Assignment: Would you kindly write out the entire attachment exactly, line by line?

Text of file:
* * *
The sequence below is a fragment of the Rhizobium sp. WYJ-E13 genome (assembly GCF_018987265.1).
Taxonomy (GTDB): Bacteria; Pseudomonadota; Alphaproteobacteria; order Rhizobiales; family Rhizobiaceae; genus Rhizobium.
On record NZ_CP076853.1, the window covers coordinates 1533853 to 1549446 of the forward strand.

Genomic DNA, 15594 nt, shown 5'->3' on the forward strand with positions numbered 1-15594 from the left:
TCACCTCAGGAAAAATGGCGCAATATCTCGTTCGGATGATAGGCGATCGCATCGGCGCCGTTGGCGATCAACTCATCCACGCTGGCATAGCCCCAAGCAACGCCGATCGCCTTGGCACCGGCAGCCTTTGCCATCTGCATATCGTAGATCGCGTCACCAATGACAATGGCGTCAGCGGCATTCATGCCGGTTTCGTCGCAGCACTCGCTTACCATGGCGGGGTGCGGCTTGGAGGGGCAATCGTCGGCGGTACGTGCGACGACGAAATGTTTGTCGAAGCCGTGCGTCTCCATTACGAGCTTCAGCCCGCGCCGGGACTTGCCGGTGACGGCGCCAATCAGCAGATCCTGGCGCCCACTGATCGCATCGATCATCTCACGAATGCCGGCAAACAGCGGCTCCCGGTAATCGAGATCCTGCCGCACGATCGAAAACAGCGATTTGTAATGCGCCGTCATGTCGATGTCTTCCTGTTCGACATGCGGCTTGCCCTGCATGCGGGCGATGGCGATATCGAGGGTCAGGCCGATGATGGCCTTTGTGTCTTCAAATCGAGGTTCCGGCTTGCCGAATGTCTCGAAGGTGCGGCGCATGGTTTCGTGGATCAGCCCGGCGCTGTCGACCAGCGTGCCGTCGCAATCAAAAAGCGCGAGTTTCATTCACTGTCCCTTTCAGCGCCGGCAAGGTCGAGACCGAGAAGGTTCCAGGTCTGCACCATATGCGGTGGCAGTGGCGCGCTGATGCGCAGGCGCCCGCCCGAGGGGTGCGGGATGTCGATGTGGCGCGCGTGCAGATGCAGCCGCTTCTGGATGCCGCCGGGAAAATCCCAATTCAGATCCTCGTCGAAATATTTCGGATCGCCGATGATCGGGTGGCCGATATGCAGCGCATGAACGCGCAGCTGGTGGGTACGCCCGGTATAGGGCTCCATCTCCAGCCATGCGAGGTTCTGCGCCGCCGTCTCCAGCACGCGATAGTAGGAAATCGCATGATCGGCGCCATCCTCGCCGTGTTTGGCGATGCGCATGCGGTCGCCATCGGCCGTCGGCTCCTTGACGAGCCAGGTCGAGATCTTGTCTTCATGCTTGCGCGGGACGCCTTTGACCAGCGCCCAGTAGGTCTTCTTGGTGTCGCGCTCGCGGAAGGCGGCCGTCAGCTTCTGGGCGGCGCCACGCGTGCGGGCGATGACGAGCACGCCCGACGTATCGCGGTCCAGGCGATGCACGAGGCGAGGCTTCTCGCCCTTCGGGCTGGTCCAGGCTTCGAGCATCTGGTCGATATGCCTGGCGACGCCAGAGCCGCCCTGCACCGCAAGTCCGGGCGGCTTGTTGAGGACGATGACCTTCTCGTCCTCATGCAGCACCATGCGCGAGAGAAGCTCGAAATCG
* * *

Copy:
The sequence below is a fragment of the Rhizobium sp. WYJ-E13 genome (assembly GCF_018987265.1).
Taxonomy (GTDB): Bacteria; Pseudomonadota; Alphaproteobacteria; order Rhizobiales; family Rhizobiaceae; genus Rhizobium.
On record NZ_CP076853.1, the window covers coordinates 1533853 to 1549446 of the forward strand.

Genomic DNA, 15594 nt, shown 5'->3' on the forward strand with positions numbered 1-15594 from the left:
TCACCTCAGGAAAAATGGCGCAATATCTCGTTCGGATGATAGGCGATCGCATCGGCGCCGTTGGCGATCAACTCATCCACGCTGGCATAGCCCCAAGCAACGCCGATCGCCTTGGCACCGGCAGCCTTTGCCATCTGCATATCGTAGATCGCGTCACCAATGACAATGGCGTCAGCGGCATTCATGCCGGTTTCGTCGCAGCACTCGCTTACCATGGCGGGGTGCGGCTTGGAGGGGCAATCGTCGGCGGTACGTGCGACGACGAAATGTTTGTCGAAGCCGTGCGTCTCCATTACGAGCTTCAGCCCGCGCCGGGACTTGCCGGTGACGGCGCCAATCAGCAGATCCTGGCGCCCACTGATCGCATCGATCATCTCACGAATGCCGGCAAACAGCGGCTCCCGGTAATCGAGATCCTGCCGCACGATCGAAAACAGCGATTTGTAATGCGCCGTCATGTCGATGTCTTCCTGTTCGACATGCGGCTTGCCCTGCATGCGGGCGATGGCGATATCGAGGGTCAGGCCGATGATGGCCTTTGTGTCTTCAAATCGAGGTTCCGGCTTGCCGAATGTCTCGAAGGTGCGGCGCATGGTTTCGTGGATCAGCCCGGCGCTGTCGACCAGCGTGCCGTCGCAATCAAAAAGCGCGAGTTTCATTCACTGTCCCTTTCAGCGCCGGCAAGGTCGAGACCGAGAAGGTTCCAGGTCTGCACCATATGCGGTGGCAGTGGCGCGCTGATGCGCAGGCGCCCGCCCGAGGGGTGCGGGATGTCGATGTGGCGCGCGTGCAGATGCAGCCGCTTCTGGATGCCGCCGGGAAAATCCCAATTCAGATCCTCGTCGAAATATTTCGGATCGCCGATGATCGGGTGGCCGATATGCAGCGCATGAACGCGCAGCTGGTGGGTACGCCCGGTATAGGGCTCCATCTCCAGCCATGCGAGGTTCTGCGCCGCCGTCTCCAGCACGCGATAGTAGGAAATCGCATGATCGGCGCCATCCTCGCCGTGTTTGGCGATGCGCATGCGGTCGCCATCGGCCGTCGGCTCCTTGACGAGCCAGGTCGAGATCTTGTCTTCATGCTTGCGCGGGACGCCTTTGACCAGCGCCCAGTAGGTCTTCTTGGTGTCGCGCTCGCGGAAGGCGGCCGTCAGCTTCTGGGCGGCGCCACGCGTGCGGGCGATGACGAGCACGCCCGACGTATCGCGGTCCAGGCGATGCACGAGGCGAGGCTTCTCGCCCTTCGGGCTGGTCCAGGCTTCGAGCATCTGGTCGATATGCCTGGCGACGCCAGAGCCGCCCTGCACCGCAAGTCCGGGCGGCTTGTTGAGGACGATGACCTTCTCGTCCTCATGCAGCACCATGCGCGAGAGAAGCTCGAAATCG